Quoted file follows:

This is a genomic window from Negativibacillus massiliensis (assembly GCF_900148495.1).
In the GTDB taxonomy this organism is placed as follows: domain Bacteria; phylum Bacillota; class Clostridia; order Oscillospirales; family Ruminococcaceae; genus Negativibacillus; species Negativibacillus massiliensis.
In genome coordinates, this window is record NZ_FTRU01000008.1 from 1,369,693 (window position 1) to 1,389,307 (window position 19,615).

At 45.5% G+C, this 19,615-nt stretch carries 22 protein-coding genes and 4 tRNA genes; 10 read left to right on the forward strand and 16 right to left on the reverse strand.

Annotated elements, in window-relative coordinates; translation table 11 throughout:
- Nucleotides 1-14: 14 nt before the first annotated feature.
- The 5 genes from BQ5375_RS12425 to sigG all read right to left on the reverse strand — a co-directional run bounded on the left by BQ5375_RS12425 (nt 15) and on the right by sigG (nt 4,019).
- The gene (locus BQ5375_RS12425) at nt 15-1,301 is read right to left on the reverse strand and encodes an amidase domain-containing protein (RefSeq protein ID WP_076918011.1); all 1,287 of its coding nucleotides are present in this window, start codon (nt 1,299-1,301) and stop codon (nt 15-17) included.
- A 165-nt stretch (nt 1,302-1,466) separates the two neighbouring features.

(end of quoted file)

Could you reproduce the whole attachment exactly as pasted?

This is a genomic window from Negativibacillus massiliensis (assembly GCF_900148495.1).
In the GTDB taxonomy this organism is placed as follows: domain Bacteria; phylum Bacillota; class Clostridia; order Oscillospirales; family Ruminococcaceae; genus Negativibacillus; species Negativibacillus massiliensis.
In genome coordinates, this window is record NZ_FTRU01000008.1 from 1,369,693 (window position 1) to 1,389,307 (window position 19,615).

At 45.5% G+C, this 19,615-nt stretch carries 22 protein-coding genes and 4 tRNA genes; 10 read left to right on the forward strand and 16 right to left on the reverse strand.

Annotated elements, in window-relative coordinates; translation table 11 throughout:
- Nucleotides 1-14: 14 nt before the first annotated feature.
- The 5 genes from BQ5375_RS12425 to sigG all read right to left on the reverse strand — a co-directional run bounded on the left by BQ5375_RS12425 (nt 15) and on the right by sigG (nt 4,019).
- The gene (locus BQ5375_RS12425) at nt 15-1,301 is read right to left on the reverse strand and encodes an amidase domain-containing protein (RefSeq protein ID WP_076918011.1); all 1,287 of its coding nucleotides are present in this window, start codon (nt 1,299-1,301) and stop codon (nt 15-17) included.
- A 165-nt stretch (nt 1,302-1,466) separates the two neighbouring features.